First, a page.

In his entertaining and hyperbolic Raising Hell: Ken Russell and the Unmaking of The Devils, Canadian movie critic Richard Crouse attempts to answer why Russell's 1971 film The Devils -- based on a story about an incident of mass hysteria among a convent of nuns in 17th century France -- became such a flash point in what would seem to have been an unshockable era. (A Clockwork Orange was nominated for the best picture Oscar that year.)
Crouse's contention that Devils is "the most controversial movie ever made" deserves to be taken seriously, if only for the fact that Warner Bros. still refuses to release a director's cut. Called blasphemous, cut to ribbons by censors and outright banned in some countries in its day, it also set off battles among critics.
Inspired by Aldous Huxley's nonfiction book The Devils of Loudun (1952), the film stars Oliver Reed as radical priest Urbain Grandier, who is accused by his corrupt enemies of perverting the "possessed" nuns led by Vanessa Redgrave's sexually frustrated mother superior.
Through interviews with Russell, who died in November at 84, Crouse turns in a "making of" that is also a case study on censorship. By 1971, the director was no stranger to controversy, having made such films as Women in Love (1969), which depicted a nude wrestling match between its two male stars, and his banned BBC biopic Dance of the Seven Veils (1970), which portrayed the German composer Richard Strauss as a Nazi. But even he was ill-prepared for the outrage that awaited Devils.
Russell never found virtue in understatement and, with a large budget, left nothing to the imagination. The outcry was tremendous, with the film being condemned by the Catholic Church after its screening at the Venice Film Festival and British and American censors cutting scenes including a "Rape of Christ" sequence in which naked nuns writhed over a lifesize Christ effigy.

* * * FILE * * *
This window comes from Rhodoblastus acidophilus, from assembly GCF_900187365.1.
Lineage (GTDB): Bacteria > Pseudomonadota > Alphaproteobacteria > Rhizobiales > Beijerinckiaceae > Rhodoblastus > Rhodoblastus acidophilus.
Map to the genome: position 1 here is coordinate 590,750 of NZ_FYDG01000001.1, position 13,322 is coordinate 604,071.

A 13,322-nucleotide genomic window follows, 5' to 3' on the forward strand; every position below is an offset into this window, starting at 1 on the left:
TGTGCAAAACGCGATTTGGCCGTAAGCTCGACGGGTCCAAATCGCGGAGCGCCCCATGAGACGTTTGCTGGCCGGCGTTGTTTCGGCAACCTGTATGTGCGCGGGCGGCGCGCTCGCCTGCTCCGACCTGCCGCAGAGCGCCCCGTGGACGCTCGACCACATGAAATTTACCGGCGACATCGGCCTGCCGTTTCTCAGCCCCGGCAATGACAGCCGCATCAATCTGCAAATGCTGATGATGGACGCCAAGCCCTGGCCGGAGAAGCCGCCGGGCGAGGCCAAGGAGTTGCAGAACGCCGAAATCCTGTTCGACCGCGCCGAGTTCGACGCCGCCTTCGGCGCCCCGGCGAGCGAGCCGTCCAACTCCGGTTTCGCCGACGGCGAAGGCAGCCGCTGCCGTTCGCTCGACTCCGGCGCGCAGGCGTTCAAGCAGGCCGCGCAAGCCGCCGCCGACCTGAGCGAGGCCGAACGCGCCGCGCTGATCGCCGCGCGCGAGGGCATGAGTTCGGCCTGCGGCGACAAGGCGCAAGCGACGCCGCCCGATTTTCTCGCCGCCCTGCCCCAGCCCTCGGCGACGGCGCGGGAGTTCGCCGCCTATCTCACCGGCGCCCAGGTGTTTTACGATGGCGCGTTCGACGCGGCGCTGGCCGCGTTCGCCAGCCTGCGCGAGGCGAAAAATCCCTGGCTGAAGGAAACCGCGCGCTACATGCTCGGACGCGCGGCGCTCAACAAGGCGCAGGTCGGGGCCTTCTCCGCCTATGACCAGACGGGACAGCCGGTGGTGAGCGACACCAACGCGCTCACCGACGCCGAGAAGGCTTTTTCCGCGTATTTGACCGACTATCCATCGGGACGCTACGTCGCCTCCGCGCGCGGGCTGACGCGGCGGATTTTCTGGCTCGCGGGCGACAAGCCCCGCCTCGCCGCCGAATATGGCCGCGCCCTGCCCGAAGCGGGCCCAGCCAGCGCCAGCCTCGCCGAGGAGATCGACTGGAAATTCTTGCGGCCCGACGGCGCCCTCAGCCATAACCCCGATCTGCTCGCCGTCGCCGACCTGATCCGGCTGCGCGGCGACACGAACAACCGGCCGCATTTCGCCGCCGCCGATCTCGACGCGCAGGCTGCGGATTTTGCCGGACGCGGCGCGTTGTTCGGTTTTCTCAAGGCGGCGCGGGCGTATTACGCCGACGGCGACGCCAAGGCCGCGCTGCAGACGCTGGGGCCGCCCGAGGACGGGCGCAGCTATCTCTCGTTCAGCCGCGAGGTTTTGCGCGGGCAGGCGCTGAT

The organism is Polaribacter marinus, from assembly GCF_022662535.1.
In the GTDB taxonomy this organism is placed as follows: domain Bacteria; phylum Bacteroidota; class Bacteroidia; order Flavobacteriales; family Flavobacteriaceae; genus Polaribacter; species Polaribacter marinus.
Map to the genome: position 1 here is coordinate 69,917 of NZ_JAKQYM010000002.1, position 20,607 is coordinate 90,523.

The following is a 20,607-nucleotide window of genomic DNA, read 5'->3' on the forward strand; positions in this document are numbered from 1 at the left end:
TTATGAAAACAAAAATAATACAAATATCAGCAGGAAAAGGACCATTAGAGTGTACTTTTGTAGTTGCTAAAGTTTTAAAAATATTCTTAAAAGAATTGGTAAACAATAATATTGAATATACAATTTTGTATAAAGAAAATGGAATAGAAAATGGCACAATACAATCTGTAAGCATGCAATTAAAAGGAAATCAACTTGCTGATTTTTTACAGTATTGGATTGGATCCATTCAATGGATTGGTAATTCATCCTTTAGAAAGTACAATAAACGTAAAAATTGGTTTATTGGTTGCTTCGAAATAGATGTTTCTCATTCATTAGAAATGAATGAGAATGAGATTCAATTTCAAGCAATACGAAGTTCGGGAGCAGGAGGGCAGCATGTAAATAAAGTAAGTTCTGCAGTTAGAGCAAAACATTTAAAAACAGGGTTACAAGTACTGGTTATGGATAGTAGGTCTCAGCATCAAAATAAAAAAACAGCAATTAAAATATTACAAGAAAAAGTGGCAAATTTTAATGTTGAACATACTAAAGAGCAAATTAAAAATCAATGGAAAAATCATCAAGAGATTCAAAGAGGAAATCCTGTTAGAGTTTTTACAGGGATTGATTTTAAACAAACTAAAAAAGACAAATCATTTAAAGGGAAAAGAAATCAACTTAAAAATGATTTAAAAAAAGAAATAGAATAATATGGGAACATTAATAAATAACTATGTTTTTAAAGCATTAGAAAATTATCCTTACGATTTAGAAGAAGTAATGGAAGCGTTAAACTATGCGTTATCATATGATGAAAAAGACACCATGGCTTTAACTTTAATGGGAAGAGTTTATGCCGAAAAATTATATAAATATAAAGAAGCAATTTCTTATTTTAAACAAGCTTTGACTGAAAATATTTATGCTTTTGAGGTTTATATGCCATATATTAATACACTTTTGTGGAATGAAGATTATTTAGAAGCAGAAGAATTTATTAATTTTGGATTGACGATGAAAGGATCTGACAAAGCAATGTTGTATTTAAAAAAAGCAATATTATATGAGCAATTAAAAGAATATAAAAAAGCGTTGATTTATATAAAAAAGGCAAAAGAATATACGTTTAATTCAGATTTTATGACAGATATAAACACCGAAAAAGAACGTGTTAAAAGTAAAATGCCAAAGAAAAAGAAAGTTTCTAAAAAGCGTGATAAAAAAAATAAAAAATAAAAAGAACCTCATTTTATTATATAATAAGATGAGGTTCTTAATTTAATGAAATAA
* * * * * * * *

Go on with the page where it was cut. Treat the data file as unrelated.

But as Crouse points out in Russell's defense, everything depicted in Devils was thoroughly documented and believed to have taken place. Russell said that once he decided to make the film, he "went along with the truth as reported."
Informed by his own Catholicism, Russell always maintained that Devils was not as blasphemous as Warners has contended. When Crouse asked him what the film was about, he replied, "The inability of sex and religion to marry."
Although Crouse did not get to interview Reed, who died in 1999, or Redgrave, who remains a staunch supporter of Devils, he has assembled conversations with the film's supporting cast, its composer and its editor. It also is fascinating to read the views of filmmakers such as Guillermo del Toro (who professes to watch portions of Devils at least once a week), Joe Dante, Alex Cox, David Cronenberg, and William Friedkin.
Released two years after Devils, Friedkin's The Exorcist, which also examined demonic possession in sexually explicit terms, had nothing resembling the same problems with censors or the Catholic Church. Crouse suggests this is because in "Russell's vision, the corrupt church -- represented by zealots and fools -- uses possession as a tool to intimidate and manipulate the innocent … [whereas] The Exorcist treats demonic possession as an actual phenomenon, a scourge which the Catholic Church is able to nullify through prayer and sacrifice."
Russell's more subversive, fact-based vision scored a fraction of the audience numbers that Exorcist did. Far from being Russell's big break as Exorcist was for Friedkin, it effectively spelled the end of his career as a sought-after film director.
"Ken Russell doesn't report hysteria, he markets it," wrote Pauline Kael. A far more generous appraisal and fitting tribute to Russell's brave film came from The New York Times critic Stephen Farber, who called it "a visionary work, a prophetic warning of the tenacity of ignorance and superstition."
Raising Hell by Richard Crouse
(ECW Press, 200 pages, $19.95)